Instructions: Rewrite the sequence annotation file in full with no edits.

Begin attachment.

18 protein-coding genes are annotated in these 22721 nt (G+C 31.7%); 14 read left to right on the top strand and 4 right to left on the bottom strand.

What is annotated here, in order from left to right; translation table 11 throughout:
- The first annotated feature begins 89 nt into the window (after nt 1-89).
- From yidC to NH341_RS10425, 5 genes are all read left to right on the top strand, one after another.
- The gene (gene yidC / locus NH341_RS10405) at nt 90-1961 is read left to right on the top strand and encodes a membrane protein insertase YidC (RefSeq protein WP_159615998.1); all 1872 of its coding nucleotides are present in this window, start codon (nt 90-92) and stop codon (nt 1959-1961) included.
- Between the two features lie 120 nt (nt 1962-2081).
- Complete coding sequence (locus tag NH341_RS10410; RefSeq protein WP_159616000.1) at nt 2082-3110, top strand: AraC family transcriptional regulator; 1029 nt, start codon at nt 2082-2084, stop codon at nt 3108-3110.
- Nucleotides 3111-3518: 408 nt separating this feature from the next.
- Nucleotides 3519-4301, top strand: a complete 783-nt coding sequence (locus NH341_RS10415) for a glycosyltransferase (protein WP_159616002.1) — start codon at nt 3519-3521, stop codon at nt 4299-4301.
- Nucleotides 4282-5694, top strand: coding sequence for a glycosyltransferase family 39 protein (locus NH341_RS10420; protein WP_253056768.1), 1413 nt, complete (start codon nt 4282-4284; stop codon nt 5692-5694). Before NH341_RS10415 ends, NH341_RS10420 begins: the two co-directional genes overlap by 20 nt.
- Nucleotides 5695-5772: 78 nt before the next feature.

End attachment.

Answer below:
18 protein-coding genes are annotated in these 22721 nt (G+C 31.7%); 14 read left to right on the top strand and 4 right to left on the bottom strand.

What is annotated here, in order from left to right; translation table 11 throughout:
- The first annotated feature begins 89 nt into the window (after nt 1-89).
- From yidC to NH341_RS10425, 5 genes are all read left to right on the top strand, one after another.
- The gene (gene yidC / locus NH341_RS10405) at nt 90-1961 is read left to right on the top strand and encodes a membrane protein insertase YidC (RefSeq protein WP_159615998.1); all 1872 of its coding nucleotides are present in this window, start codon (nt 90-92) and stop codon (nt 1959-1961) included.
- Between the two features lie 120 nt (nt 1962-2081).
- Complete coding sequence (locus tag NH341_RS10410; RefSeq protein WP_159616000.1) at nt 2082-3110, top strand: AraC family transcriptional regulator; 1029 nt, start codon at nt 2082-2084, stop codon at nt 3108-3110.
- Nucleotides 3111-3518: 408 nt separating this feature from the next.
- Nucleotides 3519-4301, top strand: a complete 783-nt coding sequence (locus NH341_RS10415) for a glycosyltransferase (protein WP_159616002.1) — start codon at nt 3519-3521, stop codon at nt 4299-4301.
- Nucleotides 4282-5694, top strand: coding sequence for a glycosyltransferase family 39 protein (locus NH341_RS10420; protein WP_253056768.1), 1413 nt, complete (start codon nt 4282-4284; stop codon nt 5692-5694). Before NH341_RS10415 ends, NH341_RS10420 begins: the two co-directional genes overlap by 20 nt.
- Nucleotides 5695-5772: 78 nt before the next feature.